Restart your PC or restart explorer.exe (instructions below).

Method 3: Take Ownership via Command Prompt

Copy your new explorer.exe to C:\

Take Ownership of new Explorer.exe

Next, we take control of it!

You can either download this script: Download (it will add the option “take ownership to your context menu) or you can do it manually.

I usually do it manually:
Enter cmd.exe into the search field on the Start menu and right-click on cmd.exe, click on “Run as administrator”.

  • Enter cd C:\Windows\
  • Enter TAKEOWN /F explorer.exe

Terminate Explorer.exe

Open up the task manager (CTRL+ALT+DEL) and right-click on Explorer.exe and terminate it:

Replace Explorer.exe

New Task (Run…)

Don’t be shocked, your taskbar will disappear. You can always make it reappear again by launching a new task and entering “explorer.exe”.

New Task

Now click on “New Task” and enter:

  • runas /u:Administrator cmd.exe (this will launch cmd.exe as administrator)

You will be prompted for your password, enter it. If it does not work, read this tip:

Tip: If the command prompt immediately closes you did not enter an administrator password. First active the hidden administrator account of Windows 7 and then set a password for that account. Then you are able to open a command prompt via runas /u:Administrator cmd.exe.

If you receive the error: No mapping between account names and security ID’s was done please try another method of this tutorial or try running this after logging into the real admin account.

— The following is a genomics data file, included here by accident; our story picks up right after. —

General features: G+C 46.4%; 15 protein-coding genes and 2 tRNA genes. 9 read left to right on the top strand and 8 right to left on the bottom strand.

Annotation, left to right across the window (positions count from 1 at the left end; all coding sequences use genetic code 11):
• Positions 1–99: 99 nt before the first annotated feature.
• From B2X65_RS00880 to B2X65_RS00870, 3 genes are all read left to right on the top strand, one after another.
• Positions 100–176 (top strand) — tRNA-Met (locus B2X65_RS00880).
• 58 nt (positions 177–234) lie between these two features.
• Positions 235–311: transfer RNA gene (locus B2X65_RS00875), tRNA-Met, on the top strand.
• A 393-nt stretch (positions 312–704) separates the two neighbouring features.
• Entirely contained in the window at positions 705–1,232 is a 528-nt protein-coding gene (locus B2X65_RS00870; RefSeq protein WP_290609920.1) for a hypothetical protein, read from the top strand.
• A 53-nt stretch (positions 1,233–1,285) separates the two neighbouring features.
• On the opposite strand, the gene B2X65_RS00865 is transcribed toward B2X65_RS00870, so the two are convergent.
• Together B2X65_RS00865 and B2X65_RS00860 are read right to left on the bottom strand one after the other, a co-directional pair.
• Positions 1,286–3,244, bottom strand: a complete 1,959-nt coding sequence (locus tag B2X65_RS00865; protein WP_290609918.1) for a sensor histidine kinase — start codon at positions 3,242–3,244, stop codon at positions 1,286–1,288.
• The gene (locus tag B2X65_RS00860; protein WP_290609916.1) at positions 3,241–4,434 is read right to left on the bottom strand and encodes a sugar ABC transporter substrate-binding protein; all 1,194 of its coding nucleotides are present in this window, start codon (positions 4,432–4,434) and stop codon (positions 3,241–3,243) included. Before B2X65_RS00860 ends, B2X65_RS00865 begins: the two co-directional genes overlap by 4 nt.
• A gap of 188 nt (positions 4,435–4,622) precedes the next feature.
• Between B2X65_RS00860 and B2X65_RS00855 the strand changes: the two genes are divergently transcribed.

Take Ownership of old Explorer.exe

5. Step Take ownership of the real explorer.exe and grant permission to administrators to modify it :

  • cd C:\Windows\
  • TAKEOWN /F explorer.exe
  • ICACLS explorer.exe /grant administrators:F

Final Step: Rename and move Explorer.exe

Rename the explorer.exe and paste the new explorer.exe into the Windows folder:

  • Enter rename explorer.exe explorer.exe_old
  • Enter move C:\explorer.exe C:\windows\

Back in the taskmanager click on “New Task” and enter “explorer.exe”. Voilà, you just replaced your explorer.exe!

Explorer.exe: Class not registered

If you receive the error “Class not registered”, you might want to try this:

Explorere.exe class not registered

Start > Run > regsvr32 ExplorerFrame.dll

Make sure that ExplorerFrame.dll is a valid DLL

Make Sure that explorerframe.dll is a valid DLL

If you receive the error “The module ExplorerFrame.dll was loaded but the entry-point DllRegisterServer was not found. Make sure that ExplorerFrame.dll is a valid DLL or OCX file and then try again”, you are probably trying to launch a 32-bit explorer.exe on a 64-bit system.

Are you running a 64-bit system? Then make sure that your new explorer.exe is a 64-bit file or it won’t work!

Replacing Services.exe

If you are worried you are infected by a virus and that you ought to replace services.exe, I suggest you also run the sfc.exe (system file checker) which can repair all of your system files.

System files such as explorer.exe, services.exe or even shell32.exe are integral parts of your OS, if you modify them incorrectly or a virus replaces them it can have severe consequences. Built-in Windows tools allow you to restore system files without having to install any 3rd-party tools.

Especially services.exe is known for becoming infected and should be inspected. Also all system files outside the System32 files may be considered harmful, e.g. if you find services.exe in C:\somefolder\ then it may very well be a virus.